The construction of horse stalls entails more than slapping together some scrap lumber and rigging a door. The size, strength, and behaviors of the horses themselves must be carefully considered in order to build safe and sound box stalls for horses. A horse kept in a box stall may want to walk around, lie down, kick, strike, bite, chew, or exhibit stress-related behaviors such as cribbing or weaving. These behaviors will influence decisions regarding horse stall size, building materials, flooring, lighting, and feed and water delivery.
Box Stall Size
Box stalls for average sized adult horses should measure no smaller than 10′ X 12′. Very large (warmblood or draft) or active horses or those who spend almost all of their time stalled should have larger stalls, as should stallions and mares with foals. Ponies and other small equines may need less roomy box stalls.
Horse Stall Materials
Horse stalls can be constructed from wood, metal (steel, iron, aluminum), concrete block, brick, or any combination thereof. Wood is the most traditional horse stall material but is also the most costly in terms of maintenance and likelihood to require repair and replacement. Many horses love to chew wood, and wood box stalls are an open invitation to destruction. However, wood is also the safest choice for a horse who kicks or strikes, as wood does provide a bit of “give” that helps reduce injuries to the joints of kickers. Metal, block, or brick stand up better to horse damage and are easier to maintain overall.
Horse stall flooring should provide good drainage (or adequate bedding should be supplied) and shock absorption to minimize leg strain in the horse. Concrete flooring is not advisable for these reasons. The stall floor should be kept level both to further minimize leg strain and to prevent the horse from becoming cast (stuck) when lying down and unable to rise. Sand or soil floors are often high maintenance as horses may dig and create holes and unevenness, requiring frequent filling and releveling. Heavy rubber stall mats, properly bedded, provide excellent shock absorption, a level surface, and moisture control.
Natural lighting can be provided in a horse stall through skylights, sidelights, windows, or a Dutch door. Windows should be high and grated to prevent the horse from kicking, striking, or otherwise breaking the window. Dutch doors, while greatly enjoyed by most horses, are easily damaged by chewing and constant leaning. They also will promote draftiness in the box stall, even when closed. To minimize the possibility of the horse attempting to jump the Dutch door, the bottom half should be no less than 4′ tall.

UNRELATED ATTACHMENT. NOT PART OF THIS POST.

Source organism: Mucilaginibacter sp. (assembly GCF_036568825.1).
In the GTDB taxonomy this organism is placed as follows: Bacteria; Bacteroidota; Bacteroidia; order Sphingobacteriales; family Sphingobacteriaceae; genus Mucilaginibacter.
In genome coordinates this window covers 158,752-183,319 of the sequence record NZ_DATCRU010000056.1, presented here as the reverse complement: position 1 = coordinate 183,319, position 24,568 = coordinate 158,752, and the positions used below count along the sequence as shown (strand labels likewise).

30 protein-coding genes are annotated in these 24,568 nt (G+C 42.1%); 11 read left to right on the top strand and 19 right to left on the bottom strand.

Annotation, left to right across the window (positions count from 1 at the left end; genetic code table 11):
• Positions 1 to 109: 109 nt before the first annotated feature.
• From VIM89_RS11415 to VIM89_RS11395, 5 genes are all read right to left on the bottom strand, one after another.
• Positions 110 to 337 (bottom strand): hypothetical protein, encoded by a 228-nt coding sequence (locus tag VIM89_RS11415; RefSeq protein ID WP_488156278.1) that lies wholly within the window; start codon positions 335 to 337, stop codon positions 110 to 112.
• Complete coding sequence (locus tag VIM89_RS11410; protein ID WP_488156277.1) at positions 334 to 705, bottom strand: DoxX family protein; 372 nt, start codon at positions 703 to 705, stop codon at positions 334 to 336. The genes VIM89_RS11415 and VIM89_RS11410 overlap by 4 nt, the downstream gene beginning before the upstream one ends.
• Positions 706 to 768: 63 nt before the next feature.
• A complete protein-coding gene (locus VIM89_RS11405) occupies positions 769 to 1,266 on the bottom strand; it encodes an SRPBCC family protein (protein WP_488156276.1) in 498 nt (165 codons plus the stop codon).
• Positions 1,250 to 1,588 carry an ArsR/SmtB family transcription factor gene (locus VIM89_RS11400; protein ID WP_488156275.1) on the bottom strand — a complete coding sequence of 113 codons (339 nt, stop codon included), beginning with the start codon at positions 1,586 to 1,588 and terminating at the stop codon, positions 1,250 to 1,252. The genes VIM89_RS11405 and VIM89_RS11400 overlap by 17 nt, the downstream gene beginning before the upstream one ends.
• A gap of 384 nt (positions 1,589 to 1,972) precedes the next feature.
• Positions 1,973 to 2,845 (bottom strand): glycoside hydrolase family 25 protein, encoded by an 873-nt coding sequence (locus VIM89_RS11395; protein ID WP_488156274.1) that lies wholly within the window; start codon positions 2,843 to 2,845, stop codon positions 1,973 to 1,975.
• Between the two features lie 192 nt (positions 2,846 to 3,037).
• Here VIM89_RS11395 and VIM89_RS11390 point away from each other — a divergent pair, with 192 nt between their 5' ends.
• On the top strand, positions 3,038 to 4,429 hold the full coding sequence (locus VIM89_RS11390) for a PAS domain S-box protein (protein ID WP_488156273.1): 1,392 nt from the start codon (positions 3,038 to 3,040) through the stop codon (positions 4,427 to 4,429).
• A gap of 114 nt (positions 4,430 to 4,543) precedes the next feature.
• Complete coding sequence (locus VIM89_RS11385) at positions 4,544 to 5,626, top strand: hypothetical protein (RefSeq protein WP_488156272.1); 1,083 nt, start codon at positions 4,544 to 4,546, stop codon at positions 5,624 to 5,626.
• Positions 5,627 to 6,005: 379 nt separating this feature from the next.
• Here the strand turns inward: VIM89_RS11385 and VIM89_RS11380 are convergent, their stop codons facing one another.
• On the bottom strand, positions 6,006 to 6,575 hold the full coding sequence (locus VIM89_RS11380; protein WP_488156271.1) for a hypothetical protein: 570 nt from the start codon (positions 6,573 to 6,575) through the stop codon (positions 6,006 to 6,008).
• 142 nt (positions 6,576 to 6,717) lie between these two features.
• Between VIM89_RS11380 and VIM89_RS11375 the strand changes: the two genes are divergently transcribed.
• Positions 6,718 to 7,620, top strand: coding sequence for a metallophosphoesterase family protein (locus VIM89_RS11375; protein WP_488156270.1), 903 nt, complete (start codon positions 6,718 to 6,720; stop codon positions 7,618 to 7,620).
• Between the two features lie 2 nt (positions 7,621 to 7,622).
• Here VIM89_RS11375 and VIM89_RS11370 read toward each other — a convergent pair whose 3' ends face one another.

Electrical lighting can also be provided in horse stalls, though it should be mounted high enough to prevent the horse from reaching it. Incandescent light bulbs should be protected from barn dust with a heavy glass globe. Metal cages around bulbs will provide added protection from horse damage. Wiring should be contained in rodent-proof conduit.
Providing Feed and Water
Grain and water buckets in box stalls should be mounted with the tops of the buckets no lower than 3′ off the ground using quick-release mechanisms in case a horse’s hoof or halter should become stuck in one. Hay mangers, if used, should be constructed and mounted in a manner to minimize the chance of a horse getting stuck if the horse should kick, strike, become cast, or panic in the stall.
Horse stall construction
Horse stalls should be constructed with no gaps larger than 2″ between any construction materials to prevent hooves from becoming caught. Dividing walls between box stalls should be at least 7′ tall – even taller and solid if horses in adjoining stalls are likely to fight. Exterior walls should be at least 8′ tall. All wood used in horse stall construction should be 2″ dimension lumber with any exposed wood edges covered with metal U-channel to reduce chewing.
Interior box stall doors should be 3 1/2-4′ wide and slide fully open. Avoid swinging doors for interior installations. Dutch or half doors are also not advisable as interior stall doors because of the probability of horses reaching into the barn to grab items, people, or other horses. No door latches or hardware other than bucket hooks should be present inside horse stalls.
In order to provide a safe indoor living environment for horses, box stalls must be at least as strong as the animals kept in them, and their construction must minimize the opportunity for injury. Keep these critical points in mind when building for your horse.